A ‘Shameless’ Afternoon with Paul Abbott

Paul Abbott. Picture Source: http://www.telegraph.co.uk

The BAFTA winning screenwriter, Paul Abbott, paid a special tribute to last week’s Coventry Conversations talking about the evolution and unveiling some secrets of the critically and commercially acclaimed Shameless series.

Starting off with an intriguing opening by the Shameless David Threlfall, Abbott explained that against all odds the TV production keeps gaining audiences that gets posher and posher: “I honestly thought we’d only get away with first seven episodes of it”

The formula of success to keep on going is hard and complex and a reason for it is because ‘’it still looks like something we haven’t got anywhere else on TV”. The fact that seventy five percent of the cast has never appeared on TV before also made a difference: “We just put people in that were right for the part and I think that anonymity of the actors helped the series gain credibility down the line”, explained Abbott.

The main purpose of the series, to capture the base line of the ecological culture of those people and making them look real and that way approachable to the audience is part of the running up TV hit. Abbott added: “It’s not about the sex, it’s not about the swearing, it is actually about making all that part of the ecology of people who have to survive.” Writes Radina Choleva and Natasha De Silva…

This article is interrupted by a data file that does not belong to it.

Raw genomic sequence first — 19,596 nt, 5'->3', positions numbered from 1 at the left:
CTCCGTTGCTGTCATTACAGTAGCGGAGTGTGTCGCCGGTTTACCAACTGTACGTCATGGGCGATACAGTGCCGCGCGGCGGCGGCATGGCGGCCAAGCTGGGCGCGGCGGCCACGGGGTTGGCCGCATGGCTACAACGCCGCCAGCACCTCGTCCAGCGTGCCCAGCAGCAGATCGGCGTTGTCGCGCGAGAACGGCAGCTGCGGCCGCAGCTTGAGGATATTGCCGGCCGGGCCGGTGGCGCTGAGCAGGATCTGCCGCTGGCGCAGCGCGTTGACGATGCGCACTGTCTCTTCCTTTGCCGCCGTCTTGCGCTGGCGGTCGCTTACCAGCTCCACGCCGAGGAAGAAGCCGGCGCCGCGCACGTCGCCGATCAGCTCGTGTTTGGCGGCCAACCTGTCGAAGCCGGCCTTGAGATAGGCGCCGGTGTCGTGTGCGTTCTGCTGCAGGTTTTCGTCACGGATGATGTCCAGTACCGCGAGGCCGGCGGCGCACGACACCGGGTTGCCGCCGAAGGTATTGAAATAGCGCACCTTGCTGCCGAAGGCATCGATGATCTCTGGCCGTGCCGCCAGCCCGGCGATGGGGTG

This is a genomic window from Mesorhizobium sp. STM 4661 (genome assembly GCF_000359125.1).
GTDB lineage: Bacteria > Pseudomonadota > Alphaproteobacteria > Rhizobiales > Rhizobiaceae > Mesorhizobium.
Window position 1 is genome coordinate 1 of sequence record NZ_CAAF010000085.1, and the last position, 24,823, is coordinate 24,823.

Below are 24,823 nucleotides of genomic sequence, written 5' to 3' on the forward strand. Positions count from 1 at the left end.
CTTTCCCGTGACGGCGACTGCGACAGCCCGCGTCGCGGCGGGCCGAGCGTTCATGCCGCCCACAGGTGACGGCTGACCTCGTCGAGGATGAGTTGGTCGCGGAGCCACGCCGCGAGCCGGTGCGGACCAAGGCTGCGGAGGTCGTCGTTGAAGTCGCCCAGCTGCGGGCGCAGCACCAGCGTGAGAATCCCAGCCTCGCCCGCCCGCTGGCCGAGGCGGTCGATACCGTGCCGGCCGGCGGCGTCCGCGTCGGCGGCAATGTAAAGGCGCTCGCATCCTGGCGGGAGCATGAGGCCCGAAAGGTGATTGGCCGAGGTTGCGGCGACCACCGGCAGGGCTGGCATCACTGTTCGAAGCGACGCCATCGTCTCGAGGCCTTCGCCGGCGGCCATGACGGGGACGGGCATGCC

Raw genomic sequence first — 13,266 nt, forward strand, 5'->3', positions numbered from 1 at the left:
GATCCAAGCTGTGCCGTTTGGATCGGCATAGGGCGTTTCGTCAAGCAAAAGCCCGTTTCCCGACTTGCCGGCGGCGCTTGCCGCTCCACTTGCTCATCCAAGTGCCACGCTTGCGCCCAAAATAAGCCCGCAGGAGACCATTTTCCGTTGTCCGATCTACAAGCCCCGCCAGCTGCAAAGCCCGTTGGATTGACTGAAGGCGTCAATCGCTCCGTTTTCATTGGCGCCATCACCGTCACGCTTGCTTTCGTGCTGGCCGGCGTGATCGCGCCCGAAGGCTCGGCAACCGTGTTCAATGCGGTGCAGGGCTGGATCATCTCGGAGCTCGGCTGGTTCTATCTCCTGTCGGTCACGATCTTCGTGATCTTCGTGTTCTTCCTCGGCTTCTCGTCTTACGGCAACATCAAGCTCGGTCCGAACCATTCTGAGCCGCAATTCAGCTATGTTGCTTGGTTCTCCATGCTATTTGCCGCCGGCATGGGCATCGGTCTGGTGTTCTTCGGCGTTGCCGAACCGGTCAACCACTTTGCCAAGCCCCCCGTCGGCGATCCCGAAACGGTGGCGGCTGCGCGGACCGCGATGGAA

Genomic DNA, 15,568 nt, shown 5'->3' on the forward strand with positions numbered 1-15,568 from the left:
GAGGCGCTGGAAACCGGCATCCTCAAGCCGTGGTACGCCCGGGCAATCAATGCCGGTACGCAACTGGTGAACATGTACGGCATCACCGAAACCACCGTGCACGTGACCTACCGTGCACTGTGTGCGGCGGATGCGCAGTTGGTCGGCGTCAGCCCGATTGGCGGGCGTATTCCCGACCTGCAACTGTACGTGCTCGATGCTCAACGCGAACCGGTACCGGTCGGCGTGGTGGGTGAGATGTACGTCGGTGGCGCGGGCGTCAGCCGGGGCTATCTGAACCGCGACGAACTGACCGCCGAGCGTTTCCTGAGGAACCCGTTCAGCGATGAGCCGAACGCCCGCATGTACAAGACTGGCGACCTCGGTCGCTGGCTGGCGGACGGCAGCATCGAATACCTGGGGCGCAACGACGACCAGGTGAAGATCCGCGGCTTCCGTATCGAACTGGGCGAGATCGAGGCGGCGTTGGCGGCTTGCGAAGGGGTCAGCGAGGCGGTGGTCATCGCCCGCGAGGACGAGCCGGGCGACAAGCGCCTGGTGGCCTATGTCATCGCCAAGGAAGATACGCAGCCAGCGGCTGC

He pushed the drama frontiers by building on a higher ABC Middle class audience. With “most new drama, which is ever so polite”, Abbott goes totally against the norms of making viewers feel comfortable by creating material “that will take audiences to a place they didn’t know they wanted to go”.

Describing how a character is created, he confessed of his previous failures to write one: “you’ve got to tunnel under and go back to the character you were in that story. You can never ever stand where you are and write a character, you have to go right inside”.

Questioned on why not a famous TV writer like him being in a situation where he can easily retire, he stated that writing is not only about money: “I don’t think people realise how compulsive writing is. You can earn £30,000 from writing one script for shameless but you have to work so hard for it.”

During the Conversation an explicit preview from the series of the following January and preview of the US adaptation of Shameless were shown.

As a conclusion Abbott advised the students that, “whatever landscape you have to train in, you end up with the same fundamental requirement of learning how to tell a story”.


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